renewed its offer to buy out
after the close of trading Thursday, but to the disappointment of some on Wall Street, the database giant kept the offer price at $21 a share, or about $7.7 billion.
PeopleSoft shares have risen sharply this fall, first on news that a federal judge had rejected a suit brought by the Department of Justice to stop the merger on antitrust grounds, and then on
the firing of PeopleSoft CEO Craig Conway. There was some expectation that Oracle would sweeten the pot despite some poor mouthing of PeopleSoft by Oracle, which has called its target "damaged goods."
But Thursday's announcement is simply routine; Oracle has renewed the offer many times since it began the fight in June 2003, and the prospective buyer can raise or lower the bid before the offer expires. The latest offer expires at midnight on Friday, Oct. 22.
According to Oracle, it now controls 11.7 million shares, or about 3.2% of PeopleSoft's common stock. That's about half of the shares that had been tendered in September, but it's difficult to glean much -- if anything -- from that number because it fluctuates as shareholders tender and then withdraw stock as needed.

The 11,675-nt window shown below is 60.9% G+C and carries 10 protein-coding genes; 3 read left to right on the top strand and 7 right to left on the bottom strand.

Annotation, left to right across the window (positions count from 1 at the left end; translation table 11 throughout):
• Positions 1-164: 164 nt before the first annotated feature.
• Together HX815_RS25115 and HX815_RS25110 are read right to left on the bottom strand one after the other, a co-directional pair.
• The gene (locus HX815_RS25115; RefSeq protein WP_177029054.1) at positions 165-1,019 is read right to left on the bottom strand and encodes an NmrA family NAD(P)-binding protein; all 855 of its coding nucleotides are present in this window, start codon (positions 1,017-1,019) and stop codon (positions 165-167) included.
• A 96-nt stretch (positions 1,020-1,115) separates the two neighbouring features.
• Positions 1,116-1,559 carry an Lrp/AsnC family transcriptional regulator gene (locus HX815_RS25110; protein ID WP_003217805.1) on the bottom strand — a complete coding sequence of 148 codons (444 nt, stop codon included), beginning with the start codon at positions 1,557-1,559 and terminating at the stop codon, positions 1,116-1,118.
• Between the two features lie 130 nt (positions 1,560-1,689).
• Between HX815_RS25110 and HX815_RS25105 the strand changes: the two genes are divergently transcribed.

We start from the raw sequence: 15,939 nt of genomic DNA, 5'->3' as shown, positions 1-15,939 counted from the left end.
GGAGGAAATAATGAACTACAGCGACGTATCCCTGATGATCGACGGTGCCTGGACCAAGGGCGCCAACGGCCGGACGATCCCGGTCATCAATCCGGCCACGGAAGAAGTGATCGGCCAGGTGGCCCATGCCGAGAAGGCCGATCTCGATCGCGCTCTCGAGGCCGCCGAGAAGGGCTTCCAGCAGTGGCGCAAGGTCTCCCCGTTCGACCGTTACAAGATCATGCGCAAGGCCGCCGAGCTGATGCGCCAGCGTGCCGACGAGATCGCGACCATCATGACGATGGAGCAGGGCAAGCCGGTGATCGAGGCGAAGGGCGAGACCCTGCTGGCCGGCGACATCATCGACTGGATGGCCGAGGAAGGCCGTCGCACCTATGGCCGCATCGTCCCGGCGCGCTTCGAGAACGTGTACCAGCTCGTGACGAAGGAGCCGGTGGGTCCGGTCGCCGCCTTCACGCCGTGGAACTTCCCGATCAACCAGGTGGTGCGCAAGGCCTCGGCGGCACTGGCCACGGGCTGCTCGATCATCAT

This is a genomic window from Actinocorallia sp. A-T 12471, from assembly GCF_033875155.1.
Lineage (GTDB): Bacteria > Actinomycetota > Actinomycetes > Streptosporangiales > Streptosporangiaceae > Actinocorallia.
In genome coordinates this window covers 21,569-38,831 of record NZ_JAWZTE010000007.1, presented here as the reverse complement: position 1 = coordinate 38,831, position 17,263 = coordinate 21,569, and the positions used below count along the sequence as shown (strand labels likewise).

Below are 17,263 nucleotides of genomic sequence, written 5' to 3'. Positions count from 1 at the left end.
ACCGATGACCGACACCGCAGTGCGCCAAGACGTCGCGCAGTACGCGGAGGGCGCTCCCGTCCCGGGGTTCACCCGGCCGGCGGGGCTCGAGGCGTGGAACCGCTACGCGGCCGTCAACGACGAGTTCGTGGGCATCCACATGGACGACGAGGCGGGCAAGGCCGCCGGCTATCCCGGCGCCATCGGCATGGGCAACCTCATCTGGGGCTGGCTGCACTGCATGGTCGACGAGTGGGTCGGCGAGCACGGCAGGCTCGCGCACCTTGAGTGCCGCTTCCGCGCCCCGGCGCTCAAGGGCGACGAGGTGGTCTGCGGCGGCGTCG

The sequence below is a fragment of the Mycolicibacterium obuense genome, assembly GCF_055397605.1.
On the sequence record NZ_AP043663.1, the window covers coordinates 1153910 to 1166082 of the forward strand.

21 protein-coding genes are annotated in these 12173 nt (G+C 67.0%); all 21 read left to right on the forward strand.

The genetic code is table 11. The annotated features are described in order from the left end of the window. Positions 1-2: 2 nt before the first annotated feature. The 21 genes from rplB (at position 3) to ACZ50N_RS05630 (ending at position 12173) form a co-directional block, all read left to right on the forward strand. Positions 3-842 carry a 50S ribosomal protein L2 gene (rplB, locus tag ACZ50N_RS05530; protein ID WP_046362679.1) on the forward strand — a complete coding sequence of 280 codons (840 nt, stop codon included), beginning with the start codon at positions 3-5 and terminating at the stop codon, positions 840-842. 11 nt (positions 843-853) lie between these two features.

PeopleSoft gained 4 cents in after-hours trading, after losing 13 cents, or less than 1%, during the regular session. Oracle was flat after hours; the Redwood Shores, Calif., company gained 5 cents to close at $12.29.
Earlier Thursday, according to published reports, a crucial ruling by European Union on
the legality of Oracle's attempted takeover of PeopleSoft is now expected no later than Nov. 9.